Normally, Kerr’s writing on electronic privacy is marked by an understanding of modern telecommunications technology nearly as impressive as his legal erudition, but in this case, I fear, he has succumbed to an uncharacteristic fit of technopanic.  While he writes as though the corporate anarchists at Apple are brazenly thumbing their noses at police with a radical new policy, the truth is more nearly the opposite: It is Apple’s backdoor access that was the abberation, even for Apple.  If you encrypt your MacBook’s hard drive with Apple’s FileVault, or your Windows computer with Microsoft’s BitLocker, then unless the user chooses to send either company a backup copy of her encryption key, they can no more  unlock those encrypted files than a bookbinder can decipher the private code you employ in your personal diary.  Strong encryption is not even new to smartphones: Google’s Android operating system—the world’s most popular mobile platform, running on twice as many devices as iOS—has featured full-device encryption since 2011, and Google has never had backdoor access to those encrypted files.  And, of course, there have always been a wide array of third-party apps and services offering users the ability to encrypt their sensitive files and messages, with the promise that nobody else would hold the keys.  Does encryption occasionally stymie legitimate law enforcement investigations?  Of course—though way, way less often than you might think. The point to remember here, though, is that criminals have had access to backdoor-free encryption for many, many years before Apple announced its new policy without ushering in a terrifying new age of unstoppable criminals and impotent police.

Still, Kerr is right that encryption will now be far easier and more prevalent: Unbreakable encryption is not novel, but the decision to make iOS and Android devices encrypted by default is.  Previously, at least, criminals had to be savvy enough to make the choice to use encryption consistently—and many weren’t.  Encryption by default, because it protects average crooks as well as sophisticated cybercriminals, is likely to be a practical impediment in many more investigations. Criminals can still be punished for refusing a court order to unlock their devices, but may escape more serious charges that would be provable only with that encrypted evidence.  Does this strengthen the case, as Kerr suggests, for legislation requiring device manufacturers to build in backdoors or retain sensitive data?  It does not, for several reasons.

First, as Kerr belatedly acknowledges in a follow-up post, there are excellent security reasons not to mandate backdoors. Indeed, had he looked to the original Crypto Wars of the 90s, he would have seen that this was one of the primary reasons similar schemes were almost uniformly rejected by technologists and security experts.  More or less by definition, a backdoor for law enforcement is a deliberately introduced security vulnerability, a form of architected breach: It requires a system to be designed to permit access to a user’s data against the user’s wishes, and such a system is necessarily less secure than one designed without such a feature.  As computer scientist Matthew Green explains in a recent Slate column (and, with several eminent colleagues, in a longer 2013 paper) it is damn near impossible to create a security vulnerability that can only be exploited by “the good guys.” Activist Eva Galperin puts the point pithily: “Once you build a back door, you rarely get to decide who walks through it.” Even if your noble intention is only to make criminals more vulnerable to police, the unavoidable cost of doing so in practice is making the overwhelming majority of law-abiding users more vulnerable to criminals.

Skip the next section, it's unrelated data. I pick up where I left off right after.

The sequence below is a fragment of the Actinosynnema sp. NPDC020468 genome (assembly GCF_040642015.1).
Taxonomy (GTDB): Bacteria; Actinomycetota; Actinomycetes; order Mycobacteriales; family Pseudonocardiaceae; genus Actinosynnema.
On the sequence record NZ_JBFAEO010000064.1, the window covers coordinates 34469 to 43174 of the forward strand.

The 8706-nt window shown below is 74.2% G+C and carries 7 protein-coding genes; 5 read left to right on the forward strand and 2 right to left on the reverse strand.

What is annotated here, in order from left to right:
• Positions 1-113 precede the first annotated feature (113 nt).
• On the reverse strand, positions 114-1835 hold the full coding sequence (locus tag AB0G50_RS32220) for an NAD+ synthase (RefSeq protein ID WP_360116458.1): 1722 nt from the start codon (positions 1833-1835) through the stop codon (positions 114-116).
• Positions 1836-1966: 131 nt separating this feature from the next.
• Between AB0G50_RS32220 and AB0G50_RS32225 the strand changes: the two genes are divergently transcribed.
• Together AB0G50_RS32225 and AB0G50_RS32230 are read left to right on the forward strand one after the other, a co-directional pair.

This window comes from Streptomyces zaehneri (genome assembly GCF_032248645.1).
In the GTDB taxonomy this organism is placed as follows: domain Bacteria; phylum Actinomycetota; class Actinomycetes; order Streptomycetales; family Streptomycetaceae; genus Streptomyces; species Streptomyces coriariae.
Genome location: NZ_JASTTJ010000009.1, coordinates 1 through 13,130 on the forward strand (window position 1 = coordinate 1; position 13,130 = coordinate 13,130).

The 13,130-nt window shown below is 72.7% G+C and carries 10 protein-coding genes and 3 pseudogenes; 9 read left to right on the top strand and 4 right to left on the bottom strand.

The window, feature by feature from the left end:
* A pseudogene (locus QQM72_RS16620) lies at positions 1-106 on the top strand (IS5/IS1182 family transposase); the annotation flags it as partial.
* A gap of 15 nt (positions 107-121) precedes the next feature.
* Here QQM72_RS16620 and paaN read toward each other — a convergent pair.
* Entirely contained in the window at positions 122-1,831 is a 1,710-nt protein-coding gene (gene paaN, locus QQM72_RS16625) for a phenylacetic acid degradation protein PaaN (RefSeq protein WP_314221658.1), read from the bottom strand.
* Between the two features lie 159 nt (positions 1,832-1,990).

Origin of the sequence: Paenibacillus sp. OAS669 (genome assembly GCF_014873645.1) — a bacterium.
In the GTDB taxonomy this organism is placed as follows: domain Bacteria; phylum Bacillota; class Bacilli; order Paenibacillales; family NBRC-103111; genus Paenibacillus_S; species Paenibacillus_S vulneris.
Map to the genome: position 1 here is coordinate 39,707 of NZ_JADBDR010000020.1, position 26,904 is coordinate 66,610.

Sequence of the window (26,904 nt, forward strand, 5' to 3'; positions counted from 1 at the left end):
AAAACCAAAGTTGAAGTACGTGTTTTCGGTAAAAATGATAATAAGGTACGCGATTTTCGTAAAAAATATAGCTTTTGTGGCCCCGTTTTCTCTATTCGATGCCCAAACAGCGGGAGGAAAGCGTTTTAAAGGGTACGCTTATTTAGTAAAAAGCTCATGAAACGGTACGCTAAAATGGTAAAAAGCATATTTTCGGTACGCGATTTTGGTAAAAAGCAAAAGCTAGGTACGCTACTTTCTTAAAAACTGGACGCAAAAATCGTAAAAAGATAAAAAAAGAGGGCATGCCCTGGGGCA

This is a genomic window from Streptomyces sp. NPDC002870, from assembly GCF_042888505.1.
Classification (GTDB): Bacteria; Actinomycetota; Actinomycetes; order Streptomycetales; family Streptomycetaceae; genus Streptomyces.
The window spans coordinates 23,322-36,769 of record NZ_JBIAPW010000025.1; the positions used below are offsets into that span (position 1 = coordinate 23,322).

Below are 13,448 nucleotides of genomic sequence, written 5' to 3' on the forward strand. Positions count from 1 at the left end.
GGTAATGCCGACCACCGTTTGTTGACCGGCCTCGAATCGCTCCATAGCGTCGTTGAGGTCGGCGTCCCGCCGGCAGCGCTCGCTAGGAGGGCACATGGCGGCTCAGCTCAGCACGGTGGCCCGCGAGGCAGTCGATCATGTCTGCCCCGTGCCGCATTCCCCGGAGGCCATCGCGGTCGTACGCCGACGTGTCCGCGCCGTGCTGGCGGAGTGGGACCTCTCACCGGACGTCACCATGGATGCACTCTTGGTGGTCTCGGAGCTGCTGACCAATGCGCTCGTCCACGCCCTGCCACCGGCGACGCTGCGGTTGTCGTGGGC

Second, and at the risk of belaboring the obvious, there are lots of governments out there that no freedom-loving person would classify as “the good guys.” Let’s pretend—for the sake of argument, and despite everything the experts tell us—that somehow it were possible to design a backdoor that would open for Apple or Google without being exploitable by hackers and criminals. Even then, it would be awfully myopic to forget that our own government is not the only one that would predictably come to these companies with legal demands. Yahoo, for instance, was roundly denounced by American legislators for coughing up data the Chinese government used to convict poet and dissident Shi Tao, released just last year after nearly a decade in prison.  Authoritarian governments, of course, will do their best to prevent truly secure digital technolgies from entering their countries, but they’ll be hard pressed to do so when secure devices are being mass-produced for western markets.  An iPhone that Apple can’t unlock when American cops come knocking for good reasons is also an iPhone they can’t unlock when the Chinese govermment comes knocking for bad ones. A backdoor mandate, by contrast, makes life easy for oppressive regimes by guaranteeing that consumer devices are exploitable by default—presenting U.S. companies with a presence in those countries with a horrific choice between enabling repression and endangering their foreign employees.

Uber Signups Soar Following German Ban